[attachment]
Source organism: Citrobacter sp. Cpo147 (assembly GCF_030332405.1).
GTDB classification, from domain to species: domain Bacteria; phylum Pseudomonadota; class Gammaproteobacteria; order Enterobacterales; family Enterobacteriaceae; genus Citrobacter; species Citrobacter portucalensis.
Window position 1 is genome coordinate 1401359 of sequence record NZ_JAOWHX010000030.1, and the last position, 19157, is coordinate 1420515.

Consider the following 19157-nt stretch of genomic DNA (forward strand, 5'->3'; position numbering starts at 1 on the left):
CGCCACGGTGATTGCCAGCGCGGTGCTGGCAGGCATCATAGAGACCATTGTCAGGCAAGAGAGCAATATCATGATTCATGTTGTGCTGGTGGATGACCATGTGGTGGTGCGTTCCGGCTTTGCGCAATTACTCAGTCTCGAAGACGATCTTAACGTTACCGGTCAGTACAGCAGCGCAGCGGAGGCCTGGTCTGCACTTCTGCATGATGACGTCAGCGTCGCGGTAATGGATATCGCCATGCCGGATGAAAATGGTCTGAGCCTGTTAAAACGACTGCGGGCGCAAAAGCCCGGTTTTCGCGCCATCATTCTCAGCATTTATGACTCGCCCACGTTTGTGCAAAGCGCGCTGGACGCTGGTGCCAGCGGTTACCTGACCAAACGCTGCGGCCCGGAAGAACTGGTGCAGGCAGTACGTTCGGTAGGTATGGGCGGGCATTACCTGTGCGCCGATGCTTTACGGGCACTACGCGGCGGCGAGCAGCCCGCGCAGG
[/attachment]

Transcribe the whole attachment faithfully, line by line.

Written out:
Source organism: Citrobacter sp. Cpo147 (assembly GCF_030332405.1).
GTDB classification, from domain to species: domain Bacteria; phylum Pseudomonadota; class Gammaproteobacteria; order Enterobacterales; family Enterobacteriaceae; genus Citrobacter; species Citrobacter portucalensis.
Window position 1 is genome coordinate 1401359 of sequence record NZ_JAOWHX010000030.1, and the last position, 19157, is coordinate 1420515.

Consider the following 19157-nt stretch of genomic DNA (forward strand, 5'->3'; position numbering starts at 1 on the left):
CGCCACGGTGATTGCCAGCGCGGTGCTGGCAGGCATCATAGAGACCATTGTCAGGCAAGAGAGCAATATCATGATTCATGTTGTGCTGGTGGATGACCATGTGGTGGTGCGTTCCGGCTTTGCGCAATTACTCAGTCTCGAAGACGATCTTAACGTTACCGGTCAGTACAGCAGCGCAGCGGAGGCCTGGTCTGCACTTCTGCATGATGACGTCAGCGTCGCGGTAATGGATATCGCCATGCCGGATGAAAATGGTCTGAGCCTGTTAAAACGACTGCGGGCGCAAAAGCCCGGTTTTCGCGCCATCATTCTCAGCATTTATGACTCGCCCACGTTTGTGCAAAGCGCGCTGGACGCTGGTGCCAGCGGTTACCTGACCAAACGCTGCGGCCCGGAAGAACTGGTGCAGGCAGTACGTTCGGTAGGTATGGGCGGGCATTACCTGTGCGCCGATGCTTTACGGGCACTACGCGGCGGCGAGCAGCCCGCGCAGG